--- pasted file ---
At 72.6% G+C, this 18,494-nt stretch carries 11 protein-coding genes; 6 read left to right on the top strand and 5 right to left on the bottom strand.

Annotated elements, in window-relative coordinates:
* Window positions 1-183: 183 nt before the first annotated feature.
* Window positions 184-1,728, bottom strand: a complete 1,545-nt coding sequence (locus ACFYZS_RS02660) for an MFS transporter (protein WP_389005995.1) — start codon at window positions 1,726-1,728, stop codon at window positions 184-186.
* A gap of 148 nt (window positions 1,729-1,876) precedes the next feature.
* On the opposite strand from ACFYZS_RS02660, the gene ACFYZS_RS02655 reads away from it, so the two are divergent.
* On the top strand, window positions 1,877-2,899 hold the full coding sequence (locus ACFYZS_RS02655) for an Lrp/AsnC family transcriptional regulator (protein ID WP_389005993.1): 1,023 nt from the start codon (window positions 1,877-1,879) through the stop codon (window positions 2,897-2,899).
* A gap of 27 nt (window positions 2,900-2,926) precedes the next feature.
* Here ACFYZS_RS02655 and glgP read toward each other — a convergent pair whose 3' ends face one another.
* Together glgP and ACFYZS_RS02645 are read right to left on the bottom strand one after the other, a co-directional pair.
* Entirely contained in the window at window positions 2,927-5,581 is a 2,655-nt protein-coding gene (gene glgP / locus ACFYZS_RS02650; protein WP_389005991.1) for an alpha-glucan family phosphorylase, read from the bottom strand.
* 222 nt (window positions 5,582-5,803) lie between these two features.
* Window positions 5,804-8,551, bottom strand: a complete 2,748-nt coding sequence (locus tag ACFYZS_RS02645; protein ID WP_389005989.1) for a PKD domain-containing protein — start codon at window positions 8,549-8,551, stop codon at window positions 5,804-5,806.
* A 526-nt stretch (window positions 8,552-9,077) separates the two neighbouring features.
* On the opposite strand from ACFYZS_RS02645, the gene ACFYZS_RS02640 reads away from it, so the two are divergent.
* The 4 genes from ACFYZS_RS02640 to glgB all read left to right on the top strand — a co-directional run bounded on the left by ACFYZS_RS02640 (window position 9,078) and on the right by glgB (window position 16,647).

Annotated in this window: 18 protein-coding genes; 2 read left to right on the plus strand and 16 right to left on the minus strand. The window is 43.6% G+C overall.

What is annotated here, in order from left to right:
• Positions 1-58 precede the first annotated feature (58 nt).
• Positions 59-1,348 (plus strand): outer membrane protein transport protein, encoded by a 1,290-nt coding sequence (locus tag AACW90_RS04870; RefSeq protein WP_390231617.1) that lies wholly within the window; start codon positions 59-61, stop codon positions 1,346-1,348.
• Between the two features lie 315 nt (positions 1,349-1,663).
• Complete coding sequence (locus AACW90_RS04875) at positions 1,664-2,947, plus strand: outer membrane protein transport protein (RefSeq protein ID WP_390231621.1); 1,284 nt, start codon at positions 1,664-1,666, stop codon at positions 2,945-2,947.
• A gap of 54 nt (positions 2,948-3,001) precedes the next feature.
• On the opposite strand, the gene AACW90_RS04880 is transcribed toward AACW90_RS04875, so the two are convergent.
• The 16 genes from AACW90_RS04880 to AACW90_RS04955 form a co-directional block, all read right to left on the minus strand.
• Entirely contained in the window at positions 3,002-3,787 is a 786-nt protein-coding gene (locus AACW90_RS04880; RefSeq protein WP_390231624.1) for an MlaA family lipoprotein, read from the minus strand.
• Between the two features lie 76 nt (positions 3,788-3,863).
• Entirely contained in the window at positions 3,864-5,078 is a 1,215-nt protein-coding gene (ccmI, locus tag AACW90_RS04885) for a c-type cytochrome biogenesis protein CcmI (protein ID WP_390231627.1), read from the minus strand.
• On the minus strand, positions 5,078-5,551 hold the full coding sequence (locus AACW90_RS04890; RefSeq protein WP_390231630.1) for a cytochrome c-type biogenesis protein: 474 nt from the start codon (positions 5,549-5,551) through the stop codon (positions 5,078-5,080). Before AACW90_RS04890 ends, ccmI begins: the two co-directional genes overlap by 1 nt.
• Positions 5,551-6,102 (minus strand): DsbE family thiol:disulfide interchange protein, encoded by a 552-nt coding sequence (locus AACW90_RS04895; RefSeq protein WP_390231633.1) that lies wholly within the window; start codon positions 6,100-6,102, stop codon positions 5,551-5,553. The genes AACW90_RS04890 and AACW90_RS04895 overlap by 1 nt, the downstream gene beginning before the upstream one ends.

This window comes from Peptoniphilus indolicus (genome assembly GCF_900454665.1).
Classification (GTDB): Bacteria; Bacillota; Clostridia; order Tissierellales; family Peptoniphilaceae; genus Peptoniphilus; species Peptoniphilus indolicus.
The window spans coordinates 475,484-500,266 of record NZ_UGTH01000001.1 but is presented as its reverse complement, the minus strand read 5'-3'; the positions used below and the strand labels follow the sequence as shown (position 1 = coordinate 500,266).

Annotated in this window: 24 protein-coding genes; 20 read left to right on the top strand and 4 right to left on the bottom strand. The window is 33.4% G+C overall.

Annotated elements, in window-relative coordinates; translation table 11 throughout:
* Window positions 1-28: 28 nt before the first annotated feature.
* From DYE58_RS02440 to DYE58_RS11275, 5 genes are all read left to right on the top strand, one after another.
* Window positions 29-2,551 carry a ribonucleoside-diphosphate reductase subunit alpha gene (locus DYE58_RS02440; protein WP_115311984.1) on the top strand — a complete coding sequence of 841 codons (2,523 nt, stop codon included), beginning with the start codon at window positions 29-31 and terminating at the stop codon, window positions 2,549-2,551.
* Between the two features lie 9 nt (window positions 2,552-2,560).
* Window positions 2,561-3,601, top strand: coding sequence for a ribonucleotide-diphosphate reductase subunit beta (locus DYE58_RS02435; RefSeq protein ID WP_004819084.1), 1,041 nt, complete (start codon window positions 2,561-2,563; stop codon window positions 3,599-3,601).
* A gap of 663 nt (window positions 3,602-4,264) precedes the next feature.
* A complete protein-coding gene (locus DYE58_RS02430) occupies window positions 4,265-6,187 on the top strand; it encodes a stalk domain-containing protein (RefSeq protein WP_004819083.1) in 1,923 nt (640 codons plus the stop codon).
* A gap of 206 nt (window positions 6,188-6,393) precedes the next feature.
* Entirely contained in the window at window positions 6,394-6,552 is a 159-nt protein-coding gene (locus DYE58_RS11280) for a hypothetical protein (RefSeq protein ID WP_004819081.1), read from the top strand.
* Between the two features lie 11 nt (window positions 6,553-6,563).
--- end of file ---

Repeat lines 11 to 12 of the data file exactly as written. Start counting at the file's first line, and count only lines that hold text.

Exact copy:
* Entirely contained in the window at window positions 2,927-5,581 is a 2,655-nt protein-coding gene (gene glgP / locus ACFYZS_RS02650; protein WP_389005991.1) for an alpha-glucan family phosphorylase, read from the bottom strand.
* 222 nt (window positions 5,582-5,803) lie between these two features.